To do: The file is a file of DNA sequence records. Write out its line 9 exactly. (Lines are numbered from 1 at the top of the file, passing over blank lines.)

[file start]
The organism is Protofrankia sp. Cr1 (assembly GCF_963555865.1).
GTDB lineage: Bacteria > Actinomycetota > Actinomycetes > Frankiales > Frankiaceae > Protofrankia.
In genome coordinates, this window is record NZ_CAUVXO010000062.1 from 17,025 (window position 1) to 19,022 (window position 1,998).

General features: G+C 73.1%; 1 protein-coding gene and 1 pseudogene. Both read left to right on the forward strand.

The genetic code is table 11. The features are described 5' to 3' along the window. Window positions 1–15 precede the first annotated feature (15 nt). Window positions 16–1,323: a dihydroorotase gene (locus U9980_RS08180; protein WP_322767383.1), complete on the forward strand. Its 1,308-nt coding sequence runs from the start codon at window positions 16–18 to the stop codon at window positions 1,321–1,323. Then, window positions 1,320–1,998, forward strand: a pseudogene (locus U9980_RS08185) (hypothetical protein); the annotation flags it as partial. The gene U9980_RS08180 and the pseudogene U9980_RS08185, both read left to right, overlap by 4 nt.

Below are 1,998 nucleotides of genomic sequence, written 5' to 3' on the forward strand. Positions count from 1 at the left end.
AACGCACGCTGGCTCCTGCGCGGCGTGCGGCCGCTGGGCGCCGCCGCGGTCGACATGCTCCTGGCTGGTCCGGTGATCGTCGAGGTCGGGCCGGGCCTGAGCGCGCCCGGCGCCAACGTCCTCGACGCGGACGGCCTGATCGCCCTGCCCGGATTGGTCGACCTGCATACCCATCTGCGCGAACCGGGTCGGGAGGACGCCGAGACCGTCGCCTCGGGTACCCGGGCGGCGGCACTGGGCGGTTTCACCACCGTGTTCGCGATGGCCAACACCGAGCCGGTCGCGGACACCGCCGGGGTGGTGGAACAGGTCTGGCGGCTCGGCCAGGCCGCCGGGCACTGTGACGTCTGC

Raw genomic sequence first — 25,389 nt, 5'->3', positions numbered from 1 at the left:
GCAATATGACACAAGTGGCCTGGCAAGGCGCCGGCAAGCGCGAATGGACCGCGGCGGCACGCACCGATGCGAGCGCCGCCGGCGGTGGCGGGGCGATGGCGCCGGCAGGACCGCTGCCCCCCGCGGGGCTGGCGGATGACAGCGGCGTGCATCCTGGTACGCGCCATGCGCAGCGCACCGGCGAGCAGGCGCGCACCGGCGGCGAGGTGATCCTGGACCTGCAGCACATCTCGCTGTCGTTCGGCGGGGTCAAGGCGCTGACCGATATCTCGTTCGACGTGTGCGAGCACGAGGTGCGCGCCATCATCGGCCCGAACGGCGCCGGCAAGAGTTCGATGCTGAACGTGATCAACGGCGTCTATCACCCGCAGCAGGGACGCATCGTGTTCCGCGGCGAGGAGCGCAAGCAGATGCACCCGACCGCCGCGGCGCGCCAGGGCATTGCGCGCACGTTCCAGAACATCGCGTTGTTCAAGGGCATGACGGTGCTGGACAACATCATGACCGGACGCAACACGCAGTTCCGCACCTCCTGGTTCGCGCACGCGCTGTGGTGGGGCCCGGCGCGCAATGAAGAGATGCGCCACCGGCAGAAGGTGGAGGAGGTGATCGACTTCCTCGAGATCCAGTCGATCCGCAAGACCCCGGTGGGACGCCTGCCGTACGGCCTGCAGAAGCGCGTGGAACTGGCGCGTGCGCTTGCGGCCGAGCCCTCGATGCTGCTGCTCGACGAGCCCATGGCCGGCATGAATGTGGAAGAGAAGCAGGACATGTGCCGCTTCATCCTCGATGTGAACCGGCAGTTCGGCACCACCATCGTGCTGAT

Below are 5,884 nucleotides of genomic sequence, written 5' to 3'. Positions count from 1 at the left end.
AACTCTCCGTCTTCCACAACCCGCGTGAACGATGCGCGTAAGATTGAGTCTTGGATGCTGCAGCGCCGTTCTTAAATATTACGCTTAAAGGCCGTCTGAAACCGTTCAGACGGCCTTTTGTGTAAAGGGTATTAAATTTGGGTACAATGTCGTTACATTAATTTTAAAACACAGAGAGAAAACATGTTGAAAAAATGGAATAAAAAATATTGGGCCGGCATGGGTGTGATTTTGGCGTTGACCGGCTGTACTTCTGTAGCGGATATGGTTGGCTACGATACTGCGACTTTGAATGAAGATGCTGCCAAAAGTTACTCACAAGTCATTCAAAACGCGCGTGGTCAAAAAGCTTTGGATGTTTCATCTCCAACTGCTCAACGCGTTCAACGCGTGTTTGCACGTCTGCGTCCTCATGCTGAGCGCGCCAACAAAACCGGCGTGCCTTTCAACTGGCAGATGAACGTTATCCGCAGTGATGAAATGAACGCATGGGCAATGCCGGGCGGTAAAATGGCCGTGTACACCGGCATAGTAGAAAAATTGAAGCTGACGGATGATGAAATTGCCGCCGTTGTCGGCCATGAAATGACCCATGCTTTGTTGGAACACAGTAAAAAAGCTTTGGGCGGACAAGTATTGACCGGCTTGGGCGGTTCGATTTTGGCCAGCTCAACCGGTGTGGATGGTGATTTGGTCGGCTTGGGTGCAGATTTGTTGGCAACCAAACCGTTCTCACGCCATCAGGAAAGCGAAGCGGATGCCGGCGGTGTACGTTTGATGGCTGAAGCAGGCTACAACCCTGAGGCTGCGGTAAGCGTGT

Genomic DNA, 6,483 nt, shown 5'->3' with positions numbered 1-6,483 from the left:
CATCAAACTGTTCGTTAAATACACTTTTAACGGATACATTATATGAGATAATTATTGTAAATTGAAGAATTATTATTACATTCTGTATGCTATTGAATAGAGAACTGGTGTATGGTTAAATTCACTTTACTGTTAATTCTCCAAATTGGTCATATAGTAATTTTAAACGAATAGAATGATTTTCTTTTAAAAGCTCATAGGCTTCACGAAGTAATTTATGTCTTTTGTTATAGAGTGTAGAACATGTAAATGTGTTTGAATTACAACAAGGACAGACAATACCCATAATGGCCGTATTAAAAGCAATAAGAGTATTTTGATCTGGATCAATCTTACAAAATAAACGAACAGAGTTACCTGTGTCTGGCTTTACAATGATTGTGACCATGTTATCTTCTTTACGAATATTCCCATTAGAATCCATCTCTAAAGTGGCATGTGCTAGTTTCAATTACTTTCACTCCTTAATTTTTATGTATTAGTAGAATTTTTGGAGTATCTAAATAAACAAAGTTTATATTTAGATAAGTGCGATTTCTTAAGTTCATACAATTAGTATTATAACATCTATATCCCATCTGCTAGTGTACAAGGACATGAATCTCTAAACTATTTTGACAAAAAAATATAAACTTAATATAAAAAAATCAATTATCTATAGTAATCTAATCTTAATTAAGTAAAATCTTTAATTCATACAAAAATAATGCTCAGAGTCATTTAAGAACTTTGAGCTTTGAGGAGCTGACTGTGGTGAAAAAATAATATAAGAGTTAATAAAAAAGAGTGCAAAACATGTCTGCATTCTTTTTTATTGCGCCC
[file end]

GCAATATGACACAAGTGGCCTGGCAAGGCGCCGGCAAGCGCGAATGGACCGCGGCGGCACGCACCGATGCGAGCGCCGCCGGCGGTGGCGGGGCGATGGCGCCGGCAGGACCGCTGCCCCCCGCGGGGCTGGCGGATGACAGCGGCGTGCATCCTGGTACGCGCCATGCGCAGCGCACCGGCGAGCAGGCGCGCACCGGCGGCGAGGTGATCCTGGACCTGCAGCACATCTCGCTGTCGTTCGGCGGGGTCAAGGCGCTGACCGATATCTCGTTCGACGTGTGCGAGCACGAGGTGCGCGCCATCATCGGCCCGAACGGCGCCGGCAAGAGTTCGATGCTGAACGTGATCAACGGCGTCTATCACCCGCAGCAGGGACGCATCGTGTTCCGCGGCGAGGAGCGCAAGCAGATGCACCCGACCGCCGCGGCGCGCCAGGGCATTGCGCGCACGTTCCAGAACATCGCGTTGTTCAAGGGCATGACGGTGCTGGACAACATCATGACCGGACGCAACACGCAGTTCCGCACCTCCTGGTTCGCGCACGCGCTGTGGTGGGGCCCGGCGCGCAATGAAGAGATGCGCCACCGGCAGAAGGTGGAGGAGGTGATCGACTTCCTCGAGATCCAGTCGATCCGCAAGACCCCGGTGGGACGCCTGCCGTACGGCCTGCAGAAGCGCGTGGAACTGGCGCGTGCGCTTGCGGCCGAGCCCTCGATGCTGCTGCTCGACGAGCCCATGGCCGGCATGAATGTGGAAGAGAAGCAGGACATGTGCCGCTTCATCCTCGATGTGAACCGGCAGTTCGGCACCACCATCGTGCTGAT